The answer is that gambling is still morally suspect. History has shown that private ownership of lotteries leads to widespread cheating. One hundred fifty years ago lotteries were outlawed because they sometimes did not have a drawing at all, the operators simply kept all the money. A game with terrible odds, if the only game in town, is one thing. But no gambler will stand for a game where no one wins.
Whatever happens abroad, we know the history of gambling here at home. In America legal gambling self-destructs after a few decades.
THE BOOM AND BUST: HOW IT MIGHT HAPPEN
The timing of the waves is also sketchy; it is hard enough to see what is happening around us without trying to predict how people will feel in forty years.
In the eyes of the law, gambling is still a morally suspect industry. Unlike traditional businesses, like manufacturing, legal gambling cannot even exist without a change in a state’s laws.
The most dramatic reversal of the law’s traditional antipathy toward gambling came in the Supreme Court’s 1987 decision that a full-time gambler could declare himself to be in the trade or business of gambling for tax purposes. The case involved a handicapper who spent all his time at the track, but, importantly, at the end of the year he had lost more than he won.
Lower courts are also changing their views toward legal gambling. The spread of state lotteries makes it hard for a state to say it has a public policy against gambling.
The next decade will see a 100% reversal, from an overwhelming majority of jurisdictions closing their doors to collection suits to virtually every state acknowledging that it no longer has a public policy against legal gambling.
The crash will come when the general population says, “This is too much.” Many visitors are turned off by Nevada’s slot machines in grocery stores; how will they feel if they see similar devices at home, run by charities or the state lottery?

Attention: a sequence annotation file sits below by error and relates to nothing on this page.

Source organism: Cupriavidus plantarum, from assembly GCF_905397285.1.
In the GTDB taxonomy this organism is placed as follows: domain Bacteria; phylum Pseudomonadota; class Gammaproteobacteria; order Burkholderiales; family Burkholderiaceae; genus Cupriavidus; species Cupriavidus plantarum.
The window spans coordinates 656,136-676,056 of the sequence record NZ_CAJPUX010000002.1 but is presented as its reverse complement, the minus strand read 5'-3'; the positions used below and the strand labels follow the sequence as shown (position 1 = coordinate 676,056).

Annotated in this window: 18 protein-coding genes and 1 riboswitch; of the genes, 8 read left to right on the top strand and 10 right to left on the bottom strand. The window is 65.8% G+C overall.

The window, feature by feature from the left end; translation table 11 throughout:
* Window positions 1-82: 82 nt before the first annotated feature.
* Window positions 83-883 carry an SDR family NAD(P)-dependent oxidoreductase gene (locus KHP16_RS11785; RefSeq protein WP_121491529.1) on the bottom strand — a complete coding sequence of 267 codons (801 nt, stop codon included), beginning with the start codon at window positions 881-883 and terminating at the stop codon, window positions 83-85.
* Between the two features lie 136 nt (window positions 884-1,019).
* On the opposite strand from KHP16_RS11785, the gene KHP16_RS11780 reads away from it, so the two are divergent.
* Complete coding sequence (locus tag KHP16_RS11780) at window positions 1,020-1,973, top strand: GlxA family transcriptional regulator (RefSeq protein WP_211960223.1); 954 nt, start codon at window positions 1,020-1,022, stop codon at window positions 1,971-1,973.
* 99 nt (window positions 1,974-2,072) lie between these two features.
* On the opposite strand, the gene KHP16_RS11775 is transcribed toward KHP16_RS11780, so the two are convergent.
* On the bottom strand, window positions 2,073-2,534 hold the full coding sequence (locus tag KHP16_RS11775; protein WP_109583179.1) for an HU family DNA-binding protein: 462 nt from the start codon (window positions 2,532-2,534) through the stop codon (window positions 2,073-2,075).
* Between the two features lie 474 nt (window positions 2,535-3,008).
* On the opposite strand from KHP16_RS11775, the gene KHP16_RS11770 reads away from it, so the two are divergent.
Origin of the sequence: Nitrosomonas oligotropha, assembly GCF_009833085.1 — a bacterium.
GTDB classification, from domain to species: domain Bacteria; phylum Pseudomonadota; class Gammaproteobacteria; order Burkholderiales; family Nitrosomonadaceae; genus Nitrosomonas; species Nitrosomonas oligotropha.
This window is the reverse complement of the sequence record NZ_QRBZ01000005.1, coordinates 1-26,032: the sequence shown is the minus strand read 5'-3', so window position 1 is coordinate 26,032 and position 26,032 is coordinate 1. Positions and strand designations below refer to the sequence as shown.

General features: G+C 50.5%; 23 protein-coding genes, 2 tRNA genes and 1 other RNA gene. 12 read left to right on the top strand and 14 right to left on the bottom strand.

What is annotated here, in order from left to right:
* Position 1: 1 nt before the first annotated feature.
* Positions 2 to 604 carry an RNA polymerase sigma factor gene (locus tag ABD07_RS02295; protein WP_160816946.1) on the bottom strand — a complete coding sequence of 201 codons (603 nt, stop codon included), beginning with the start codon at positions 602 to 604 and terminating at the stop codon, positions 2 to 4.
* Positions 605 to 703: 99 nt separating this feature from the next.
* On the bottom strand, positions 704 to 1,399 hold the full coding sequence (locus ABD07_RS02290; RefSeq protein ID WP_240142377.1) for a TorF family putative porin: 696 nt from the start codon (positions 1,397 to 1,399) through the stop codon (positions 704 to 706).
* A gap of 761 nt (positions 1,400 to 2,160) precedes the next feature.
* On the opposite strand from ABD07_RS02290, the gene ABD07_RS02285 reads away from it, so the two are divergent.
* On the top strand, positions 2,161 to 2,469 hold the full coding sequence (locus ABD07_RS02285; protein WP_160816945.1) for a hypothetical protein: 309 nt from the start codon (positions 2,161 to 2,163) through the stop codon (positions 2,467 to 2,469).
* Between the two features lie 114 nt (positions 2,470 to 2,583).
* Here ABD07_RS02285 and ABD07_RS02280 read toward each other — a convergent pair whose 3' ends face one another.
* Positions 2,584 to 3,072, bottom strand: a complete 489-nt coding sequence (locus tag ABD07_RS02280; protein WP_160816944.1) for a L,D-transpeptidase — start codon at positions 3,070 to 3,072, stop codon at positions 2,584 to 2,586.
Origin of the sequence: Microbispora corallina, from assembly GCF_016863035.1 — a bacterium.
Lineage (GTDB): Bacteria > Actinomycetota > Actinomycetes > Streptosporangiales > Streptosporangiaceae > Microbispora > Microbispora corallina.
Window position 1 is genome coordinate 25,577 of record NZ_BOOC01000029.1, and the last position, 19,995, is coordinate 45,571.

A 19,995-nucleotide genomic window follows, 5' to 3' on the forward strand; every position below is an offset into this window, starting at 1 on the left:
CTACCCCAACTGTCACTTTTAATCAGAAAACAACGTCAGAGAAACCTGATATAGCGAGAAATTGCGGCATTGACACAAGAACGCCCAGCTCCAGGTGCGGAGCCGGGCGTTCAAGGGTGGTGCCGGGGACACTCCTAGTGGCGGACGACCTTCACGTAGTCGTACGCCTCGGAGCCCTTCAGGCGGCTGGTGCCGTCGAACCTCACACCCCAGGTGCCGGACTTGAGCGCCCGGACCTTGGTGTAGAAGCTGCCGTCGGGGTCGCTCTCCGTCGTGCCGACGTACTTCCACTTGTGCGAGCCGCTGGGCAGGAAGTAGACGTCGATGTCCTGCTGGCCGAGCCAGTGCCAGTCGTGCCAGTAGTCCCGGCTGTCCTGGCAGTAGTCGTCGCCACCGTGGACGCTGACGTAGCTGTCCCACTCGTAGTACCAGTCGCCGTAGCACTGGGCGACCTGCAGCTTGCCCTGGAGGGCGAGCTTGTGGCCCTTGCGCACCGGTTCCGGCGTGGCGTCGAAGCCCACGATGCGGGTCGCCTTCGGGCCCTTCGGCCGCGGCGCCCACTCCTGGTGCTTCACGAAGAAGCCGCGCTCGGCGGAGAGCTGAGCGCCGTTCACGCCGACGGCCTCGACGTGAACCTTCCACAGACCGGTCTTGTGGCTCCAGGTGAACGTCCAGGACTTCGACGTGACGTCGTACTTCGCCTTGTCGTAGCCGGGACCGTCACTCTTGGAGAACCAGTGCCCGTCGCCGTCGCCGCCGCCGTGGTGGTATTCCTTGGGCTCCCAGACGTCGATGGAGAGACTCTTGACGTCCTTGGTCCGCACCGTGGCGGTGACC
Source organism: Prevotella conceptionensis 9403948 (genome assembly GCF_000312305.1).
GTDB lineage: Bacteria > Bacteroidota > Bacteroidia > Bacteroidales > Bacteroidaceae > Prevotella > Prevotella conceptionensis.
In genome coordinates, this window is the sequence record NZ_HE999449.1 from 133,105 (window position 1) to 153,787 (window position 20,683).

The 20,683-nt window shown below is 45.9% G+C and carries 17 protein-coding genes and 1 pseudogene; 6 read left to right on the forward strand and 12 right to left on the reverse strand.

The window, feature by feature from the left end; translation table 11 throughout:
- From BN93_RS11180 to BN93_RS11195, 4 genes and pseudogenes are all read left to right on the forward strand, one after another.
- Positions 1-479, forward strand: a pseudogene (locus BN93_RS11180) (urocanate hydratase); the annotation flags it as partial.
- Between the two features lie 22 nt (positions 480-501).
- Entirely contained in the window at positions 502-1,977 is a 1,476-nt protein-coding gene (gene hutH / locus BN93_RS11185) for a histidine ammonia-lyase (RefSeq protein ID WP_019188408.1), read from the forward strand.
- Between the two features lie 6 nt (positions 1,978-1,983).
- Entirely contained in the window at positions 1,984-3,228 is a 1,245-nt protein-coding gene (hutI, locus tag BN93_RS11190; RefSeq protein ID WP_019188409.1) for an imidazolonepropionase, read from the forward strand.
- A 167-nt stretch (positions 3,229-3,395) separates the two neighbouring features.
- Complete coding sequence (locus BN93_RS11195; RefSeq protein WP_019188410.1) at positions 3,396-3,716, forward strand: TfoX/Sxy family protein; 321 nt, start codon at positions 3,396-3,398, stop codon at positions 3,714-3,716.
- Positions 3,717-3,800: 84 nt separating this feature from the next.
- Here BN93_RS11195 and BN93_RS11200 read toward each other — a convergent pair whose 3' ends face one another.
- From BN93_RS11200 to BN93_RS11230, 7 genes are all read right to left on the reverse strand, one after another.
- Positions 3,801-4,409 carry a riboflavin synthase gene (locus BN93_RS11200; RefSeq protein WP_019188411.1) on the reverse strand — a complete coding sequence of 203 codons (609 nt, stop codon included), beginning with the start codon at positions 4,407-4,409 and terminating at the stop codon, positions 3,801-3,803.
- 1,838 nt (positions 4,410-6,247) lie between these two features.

The next crash will be triggered by scandals, inevitable given the enormous cash involved. State lotteries, the most heavily regulated, honest businesses in America, have already been rigged by insiders.
Sports betting will speed the fall. Security of the game is impossible; after all, how much does it take to bribe a college kid, especially when he does not have to lose, only shave a few points? And if it is okay to bet on pro and college games, how about high school games? Alabama was hit in 1989 by a scandal over alleged fixing of prep school games.
Sports betting will spread quickly, once a successful game format is developed.
Legal gambling will die if it is hit by scandals at the same time the nation is undergoing a rebirth of conservative morality.
It is somewhat amazing that gambling spread so far during the Reagan era; it is difficult to imagine Dwight Eisenhower pushing state lotteries. There is a theory that America goes through 30 year cycles, the 1980s were like the 1950s, etc. This means we are due for another swing to the right in the 2010s.
It is easy to imagine a reborn morality sweeping the nation in the year 2019 or earlier. Legal gambling will be only a small part of a general moral upheaval. A majority of the population probably already by their arguments: “homosexuality is not merely an alternative life-style; a woman should not be allowed to have an abortion simply because pregnancy interferes with her tennis lessons; there is too much sex and violence in the media; legal gambling is destroying the work ethic.”
If the big crash comes, who will survive? State lotteries will be the first victims; they are creatures of the state that can be erased by a swipe of the pen if they are seen as doing more harm than good. Similarly, the experiment in Atlantic City is just that, and experiment; and when experiments fail they are quickly discarded.
First gambling has to spread everywhere, and there is plenty of room to grow. The 1990s and the first decade of the 21st century will be the final boom. By 2029 it will all be outlawed, again, for a while.